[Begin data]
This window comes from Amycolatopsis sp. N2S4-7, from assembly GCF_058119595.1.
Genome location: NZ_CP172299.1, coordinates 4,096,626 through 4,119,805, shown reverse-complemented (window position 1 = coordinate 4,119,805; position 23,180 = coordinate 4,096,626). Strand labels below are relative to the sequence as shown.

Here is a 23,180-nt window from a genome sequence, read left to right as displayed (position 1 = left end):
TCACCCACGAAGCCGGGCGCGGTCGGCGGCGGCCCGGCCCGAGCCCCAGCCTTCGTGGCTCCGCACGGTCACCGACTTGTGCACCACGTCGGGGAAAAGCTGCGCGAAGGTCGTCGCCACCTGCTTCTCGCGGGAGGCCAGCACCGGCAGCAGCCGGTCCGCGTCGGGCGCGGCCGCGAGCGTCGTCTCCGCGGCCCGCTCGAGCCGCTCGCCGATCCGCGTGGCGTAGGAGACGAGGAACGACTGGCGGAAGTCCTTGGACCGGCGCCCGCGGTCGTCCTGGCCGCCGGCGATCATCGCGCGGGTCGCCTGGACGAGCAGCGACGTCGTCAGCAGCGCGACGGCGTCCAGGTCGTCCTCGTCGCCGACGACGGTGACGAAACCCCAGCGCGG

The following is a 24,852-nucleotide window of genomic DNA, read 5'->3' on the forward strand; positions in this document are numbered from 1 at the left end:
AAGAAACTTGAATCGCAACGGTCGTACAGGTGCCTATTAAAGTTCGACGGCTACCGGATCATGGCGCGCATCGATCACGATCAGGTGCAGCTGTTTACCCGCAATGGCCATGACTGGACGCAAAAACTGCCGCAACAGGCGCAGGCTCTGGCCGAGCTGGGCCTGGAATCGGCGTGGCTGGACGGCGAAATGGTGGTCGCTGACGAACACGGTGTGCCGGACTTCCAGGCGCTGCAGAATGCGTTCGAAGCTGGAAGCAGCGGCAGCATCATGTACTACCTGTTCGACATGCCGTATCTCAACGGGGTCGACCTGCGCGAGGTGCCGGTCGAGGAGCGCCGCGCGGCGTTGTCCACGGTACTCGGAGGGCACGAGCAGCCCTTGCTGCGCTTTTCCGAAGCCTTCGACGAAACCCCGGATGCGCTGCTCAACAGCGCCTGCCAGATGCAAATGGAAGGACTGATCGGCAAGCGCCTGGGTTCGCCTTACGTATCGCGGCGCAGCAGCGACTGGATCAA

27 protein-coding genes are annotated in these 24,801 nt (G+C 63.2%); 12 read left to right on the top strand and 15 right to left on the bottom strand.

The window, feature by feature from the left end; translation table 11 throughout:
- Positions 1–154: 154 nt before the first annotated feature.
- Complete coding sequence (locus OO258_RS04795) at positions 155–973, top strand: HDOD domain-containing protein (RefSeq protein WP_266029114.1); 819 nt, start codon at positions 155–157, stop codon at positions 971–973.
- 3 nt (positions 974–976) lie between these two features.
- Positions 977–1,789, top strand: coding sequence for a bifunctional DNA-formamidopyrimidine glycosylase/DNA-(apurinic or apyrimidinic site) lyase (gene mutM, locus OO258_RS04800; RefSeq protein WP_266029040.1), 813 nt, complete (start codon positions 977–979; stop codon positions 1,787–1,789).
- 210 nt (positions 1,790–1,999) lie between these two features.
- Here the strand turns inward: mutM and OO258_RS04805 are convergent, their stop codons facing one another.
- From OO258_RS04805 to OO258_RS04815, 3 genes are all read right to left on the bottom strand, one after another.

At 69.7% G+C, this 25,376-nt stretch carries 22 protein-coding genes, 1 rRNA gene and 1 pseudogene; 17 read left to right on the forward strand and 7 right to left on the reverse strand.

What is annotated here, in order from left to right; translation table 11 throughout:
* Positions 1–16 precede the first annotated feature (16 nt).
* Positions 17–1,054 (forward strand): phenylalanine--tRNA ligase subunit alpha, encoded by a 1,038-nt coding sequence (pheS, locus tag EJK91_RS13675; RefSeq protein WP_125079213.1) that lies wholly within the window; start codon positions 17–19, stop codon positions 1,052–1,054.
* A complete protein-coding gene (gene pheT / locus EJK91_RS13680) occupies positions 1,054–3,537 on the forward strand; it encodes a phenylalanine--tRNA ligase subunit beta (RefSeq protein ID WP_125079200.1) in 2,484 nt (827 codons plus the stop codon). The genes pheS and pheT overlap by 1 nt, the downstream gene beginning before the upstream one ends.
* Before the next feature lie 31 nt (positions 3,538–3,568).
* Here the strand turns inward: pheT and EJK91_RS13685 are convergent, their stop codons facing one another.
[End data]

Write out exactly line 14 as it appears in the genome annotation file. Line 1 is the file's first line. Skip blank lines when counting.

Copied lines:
- Here the strand turns inward: mutM and OO258_RS04805 are convergent, their stop codons facing one another.